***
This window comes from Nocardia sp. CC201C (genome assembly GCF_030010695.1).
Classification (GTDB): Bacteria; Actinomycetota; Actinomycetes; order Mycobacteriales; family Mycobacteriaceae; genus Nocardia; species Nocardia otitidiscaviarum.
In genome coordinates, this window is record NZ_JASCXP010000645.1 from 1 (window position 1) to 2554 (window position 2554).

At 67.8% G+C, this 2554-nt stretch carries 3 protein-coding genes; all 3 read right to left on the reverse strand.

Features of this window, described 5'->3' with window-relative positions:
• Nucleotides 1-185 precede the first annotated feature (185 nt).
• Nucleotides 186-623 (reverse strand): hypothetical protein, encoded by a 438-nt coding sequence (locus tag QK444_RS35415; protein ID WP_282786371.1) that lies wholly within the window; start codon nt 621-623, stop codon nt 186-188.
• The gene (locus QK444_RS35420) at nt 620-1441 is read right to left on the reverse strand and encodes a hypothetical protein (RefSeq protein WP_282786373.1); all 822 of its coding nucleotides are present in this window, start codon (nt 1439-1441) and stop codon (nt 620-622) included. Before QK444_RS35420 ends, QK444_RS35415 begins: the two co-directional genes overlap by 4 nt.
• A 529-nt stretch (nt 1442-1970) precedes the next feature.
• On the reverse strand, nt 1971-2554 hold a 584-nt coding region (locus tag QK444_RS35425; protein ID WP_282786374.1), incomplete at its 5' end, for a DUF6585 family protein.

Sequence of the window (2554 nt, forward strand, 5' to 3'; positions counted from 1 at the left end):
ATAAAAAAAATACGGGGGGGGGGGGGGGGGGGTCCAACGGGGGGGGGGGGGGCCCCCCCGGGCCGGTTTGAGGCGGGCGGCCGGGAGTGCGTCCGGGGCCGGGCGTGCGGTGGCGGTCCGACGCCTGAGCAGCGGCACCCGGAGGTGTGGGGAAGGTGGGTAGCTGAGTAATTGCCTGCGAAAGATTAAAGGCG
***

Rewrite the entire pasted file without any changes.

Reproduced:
This window comes from Nocardia sp. CC201C (genome assembly GCF_030010695.1).
Classification (GTDB): Bacteria; Actinomycetota; Actinomycetes; order Mycobacteriales; family Mycobacteriaceae; genus Nocardia; species Nocardia otitidiscaviarum.
In genome coordinates, this window is record NZ_JASCXP010000645.1 from 1 (window position 1) to 2554 (window position 2554).

At 67.8% G+C, this 2554-nt stretch carries 3 protein-coding genes; all 3 read right to left on the reverse strand.

Features of this window, described 5'->3' with window-relative positions:
• Nucleotides 1-185 precede the first annotated feature (185 nt).
• Nucleotides 186-623 (reverse strand): hypothetical protein, encoded by a 438-nt coding sequence (locus tag QK444_RS35415; protein ID WP_282786371.1) that lies wholly within the window; start codon nt 621-623, stop codon nt 186-188.
• The gene (locus QK444_RS35420) at nt 620-1441 is read right to left on the reverse strand and encodes a hypothetical protein (RefSeq protein WP_282786373.1); all 822 of its coding nucleotides are present in this window, start codon (nt 1439-1441) and stop codon (nt 620-622) included. Before QK444_RS35420 ends, QK444_RS35415 begins: the two co-directional genes overlap by 4 nt.
• A 529-nt stretch (nt 1442-1970) precedes the next feature.
• On the reverse strand, nt 1971-2554 hold a 584-nt coding region (locus tag QK444_RS35425; protein ID WP_282786374.1), incomplete at its 5' end, for a DUF6585 family protein.

Sequence of the window (2554 nt, forward strand, 5' to 3'; positions counted from 1 at the left end):
ATAAAAAAAATACGGGGGGGGGGGGGGGGGGGTCCAACGGGGGGGGGGGGGGCCCCCCCGGGCCGGTTTGAGGCGGGCGGCCGGGAGTGCGTCCGGGGCCGGGCGTGCGGTGGCGGTCCGACGCCTGAGCAGCGGCACCCGGAGGTGTGGGGAAGGTGGGTAGCTGAGTAATTGCCTGCGAAAGATTAAAGGCG